The tremulous strains of the mandolin, a favorite Mediterranean folk instrument, are familiar to composer Robert Lombardo, who grew up in a Sicilian household. A while back the Roosevelt University professor met up with Dimitris Marinos, the Greek emigre who's made a name for himself in this country and Europe as a mandolin virtuoso. Impressed with Marinos's pyrotechnics, Lombardo wrote a number of pieces with his skills in mind. The latest is Orpheus and the Maenads, a concerto for mandolin and orchestra commissioned by WNIB that will be premiered at this weekend's Chicago String Ensemble concerts. Inspired by a poem Lombardo's wife wrote, based on an episode from the Orpheus legend in which the Maenads kill Orpheus, and drawing parallels between the mandolin and Orpheus's lyre, the 17-minute work is lyrical yet dark and broody, exploiting the chromatic and melodious possibilities of the instrument. Another work written specifically for the CSE and receiving its first performance will be Sound Portraits by the Akron-based David Bernstein, who studied with the conservative-minded Carlisle Floyd. The two-movement work traverses a variety of moods and makes occasional references to a Protestant hymn. The remainder of the program consists of Vivaldi's Mandolin Concerto in C, Dido's lament from Purcell's Dido and Aeneas in an orchestration by Leopold Stokowski, and Stravinsky's inventive ballet score Apollo Musagetes (the 1928 version). The featured soloists are cellist Julie Zumsteg and violinist David Katz; Alan Heatherington presides at the podium. Friday, 8 PM, Saint Pauls United Church of Christ, 2335 N. Orchard. Saturday, 8 PM, First United Methodist Church, 1630 Hinman, Evanston. 332-0567.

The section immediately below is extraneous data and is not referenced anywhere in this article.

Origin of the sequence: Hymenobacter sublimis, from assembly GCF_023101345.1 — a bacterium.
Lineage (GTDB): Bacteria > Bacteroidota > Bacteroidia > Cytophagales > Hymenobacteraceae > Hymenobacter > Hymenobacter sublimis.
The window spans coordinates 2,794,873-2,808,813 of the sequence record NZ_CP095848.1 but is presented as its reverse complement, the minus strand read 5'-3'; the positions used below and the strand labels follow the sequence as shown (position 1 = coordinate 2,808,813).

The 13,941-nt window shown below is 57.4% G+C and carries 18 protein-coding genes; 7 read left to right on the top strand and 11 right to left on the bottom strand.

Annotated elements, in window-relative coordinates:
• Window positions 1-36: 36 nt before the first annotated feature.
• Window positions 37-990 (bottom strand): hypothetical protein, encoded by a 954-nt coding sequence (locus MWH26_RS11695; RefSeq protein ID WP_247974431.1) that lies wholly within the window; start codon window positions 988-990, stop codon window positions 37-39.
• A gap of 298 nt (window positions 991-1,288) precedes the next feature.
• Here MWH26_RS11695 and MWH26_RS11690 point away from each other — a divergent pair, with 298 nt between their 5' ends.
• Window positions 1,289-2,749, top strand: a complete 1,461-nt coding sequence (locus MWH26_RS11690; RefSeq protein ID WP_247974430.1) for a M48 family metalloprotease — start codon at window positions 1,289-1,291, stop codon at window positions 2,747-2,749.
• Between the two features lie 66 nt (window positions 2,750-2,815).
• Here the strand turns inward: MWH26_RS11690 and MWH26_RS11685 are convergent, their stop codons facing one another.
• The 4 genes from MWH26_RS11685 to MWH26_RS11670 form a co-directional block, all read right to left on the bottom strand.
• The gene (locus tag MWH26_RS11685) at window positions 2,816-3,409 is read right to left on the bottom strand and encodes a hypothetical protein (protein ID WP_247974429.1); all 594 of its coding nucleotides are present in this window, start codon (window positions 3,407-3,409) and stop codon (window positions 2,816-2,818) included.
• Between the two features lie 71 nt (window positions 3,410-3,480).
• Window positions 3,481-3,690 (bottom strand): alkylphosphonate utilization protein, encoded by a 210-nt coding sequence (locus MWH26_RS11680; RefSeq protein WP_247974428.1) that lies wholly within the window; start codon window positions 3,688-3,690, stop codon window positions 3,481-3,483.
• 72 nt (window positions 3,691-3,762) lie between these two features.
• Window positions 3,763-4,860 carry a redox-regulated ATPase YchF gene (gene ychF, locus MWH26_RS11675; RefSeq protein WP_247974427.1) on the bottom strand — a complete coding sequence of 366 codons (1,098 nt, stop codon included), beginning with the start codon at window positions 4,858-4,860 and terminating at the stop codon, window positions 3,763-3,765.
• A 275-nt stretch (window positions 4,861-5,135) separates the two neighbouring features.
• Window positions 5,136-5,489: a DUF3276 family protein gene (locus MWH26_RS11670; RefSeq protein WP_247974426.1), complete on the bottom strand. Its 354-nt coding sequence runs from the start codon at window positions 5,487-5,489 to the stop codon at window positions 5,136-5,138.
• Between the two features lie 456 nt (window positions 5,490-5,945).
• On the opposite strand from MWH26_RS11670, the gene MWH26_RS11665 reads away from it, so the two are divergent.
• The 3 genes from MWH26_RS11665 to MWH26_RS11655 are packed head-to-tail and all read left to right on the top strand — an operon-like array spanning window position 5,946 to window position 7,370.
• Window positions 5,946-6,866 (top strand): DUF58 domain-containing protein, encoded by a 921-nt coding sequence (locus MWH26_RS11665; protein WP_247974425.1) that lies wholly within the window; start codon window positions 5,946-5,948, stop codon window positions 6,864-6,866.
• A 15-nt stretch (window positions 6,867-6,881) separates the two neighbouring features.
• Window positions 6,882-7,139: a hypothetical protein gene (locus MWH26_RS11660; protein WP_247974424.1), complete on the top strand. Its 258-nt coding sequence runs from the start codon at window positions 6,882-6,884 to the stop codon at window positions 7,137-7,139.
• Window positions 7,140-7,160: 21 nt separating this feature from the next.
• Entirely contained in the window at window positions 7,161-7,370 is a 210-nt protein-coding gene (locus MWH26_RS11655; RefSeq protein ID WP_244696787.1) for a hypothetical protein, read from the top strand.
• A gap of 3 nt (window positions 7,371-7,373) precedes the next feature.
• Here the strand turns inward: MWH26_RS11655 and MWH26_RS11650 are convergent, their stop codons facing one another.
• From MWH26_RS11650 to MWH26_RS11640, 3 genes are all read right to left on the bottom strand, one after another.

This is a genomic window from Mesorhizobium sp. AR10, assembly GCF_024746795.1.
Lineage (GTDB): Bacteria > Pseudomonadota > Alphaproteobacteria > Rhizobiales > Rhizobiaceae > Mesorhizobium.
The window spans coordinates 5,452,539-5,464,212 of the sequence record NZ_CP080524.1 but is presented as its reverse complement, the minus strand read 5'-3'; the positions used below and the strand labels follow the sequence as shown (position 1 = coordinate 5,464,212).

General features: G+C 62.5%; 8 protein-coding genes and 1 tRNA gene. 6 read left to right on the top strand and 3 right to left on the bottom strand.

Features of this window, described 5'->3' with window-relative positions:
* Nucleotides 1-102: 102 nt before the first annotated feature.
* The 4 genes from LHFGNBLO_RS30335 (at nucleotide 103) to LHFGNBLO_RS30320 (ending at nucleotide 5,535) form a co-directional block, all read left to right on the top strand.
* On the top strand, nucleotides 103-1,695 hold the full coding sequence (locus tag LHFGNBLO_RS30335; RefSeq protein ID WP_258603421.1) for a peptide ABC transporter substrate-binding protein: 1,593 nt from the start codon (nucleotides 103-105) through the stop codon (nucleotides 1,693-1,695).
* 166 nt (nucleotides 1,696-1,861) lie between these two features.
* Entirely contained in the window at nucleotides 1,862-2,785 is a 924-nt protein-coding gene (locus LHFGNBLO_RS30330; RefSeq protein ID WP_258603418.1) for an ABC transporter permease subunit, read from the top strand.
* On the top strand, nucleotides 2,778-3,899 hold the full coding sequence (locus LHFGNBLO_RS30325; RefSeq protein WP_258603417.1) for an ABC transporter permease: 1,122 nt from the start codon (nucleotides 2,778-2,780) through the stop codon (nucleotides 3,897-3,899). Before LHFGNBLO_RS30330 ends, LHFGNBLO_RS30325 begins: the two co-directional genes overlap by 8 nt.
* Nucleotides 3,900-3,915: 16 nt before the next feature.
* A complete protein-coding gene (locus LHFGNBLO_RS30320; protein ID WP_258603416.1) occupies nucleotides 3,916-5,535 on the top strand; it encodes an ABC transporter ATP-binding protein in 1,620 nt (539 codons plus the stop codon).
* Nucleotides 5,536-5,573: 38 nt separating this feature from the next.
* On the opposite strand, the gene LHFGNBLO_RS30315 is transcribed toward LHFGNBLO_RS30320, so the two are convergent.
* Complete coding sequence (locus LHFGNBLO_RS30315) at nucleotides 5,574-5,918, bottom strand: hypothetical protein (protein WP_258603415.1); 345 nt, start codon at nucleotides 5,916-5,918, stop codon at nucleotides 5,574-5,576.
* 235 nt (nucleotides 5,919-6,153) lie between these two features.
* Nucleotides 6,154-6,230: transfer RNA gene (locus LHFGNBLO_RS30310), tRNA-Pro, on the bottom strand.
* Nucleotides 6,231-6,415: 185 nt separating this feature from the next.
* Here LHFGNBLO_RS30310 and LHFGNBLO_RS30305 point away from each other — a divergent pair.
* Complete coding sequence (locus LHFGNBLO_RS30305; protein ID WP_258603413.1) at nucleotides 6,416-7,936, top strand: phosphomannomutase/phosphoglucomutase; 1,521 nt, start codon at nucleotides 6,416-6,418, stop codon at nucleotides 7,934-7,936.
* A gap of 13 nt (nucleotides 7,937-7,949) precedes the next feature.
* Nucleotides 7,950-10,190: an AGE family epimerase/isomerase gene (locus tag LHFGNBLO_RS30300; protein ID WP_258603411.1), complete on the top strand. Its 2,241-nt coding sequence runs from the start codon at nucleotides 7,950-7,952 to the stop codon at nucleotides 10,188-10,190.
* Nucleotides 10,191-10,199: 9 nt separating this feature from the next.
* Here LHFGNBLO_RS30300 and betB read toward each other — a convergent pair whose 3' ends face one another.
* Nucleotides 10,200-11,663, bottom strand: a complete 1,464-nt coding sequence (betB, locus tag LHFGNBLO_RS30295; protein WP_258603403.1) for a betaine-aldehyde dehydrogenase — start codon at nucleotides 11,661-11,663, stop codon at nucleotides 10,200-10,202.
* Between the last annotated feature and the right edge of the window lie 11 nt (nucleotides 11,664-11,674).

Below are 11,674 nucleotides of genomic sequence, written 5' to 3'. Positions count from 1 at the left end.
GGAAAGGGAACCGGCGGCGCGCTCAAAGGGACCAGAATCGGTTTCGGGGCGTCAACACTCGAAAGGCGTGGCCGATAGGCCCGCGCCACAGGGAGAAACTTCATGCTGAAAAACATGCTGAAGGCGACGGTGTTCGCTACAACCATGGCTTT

Art accompanying story in printed newspaper (not available in this archive): photo/Bill First.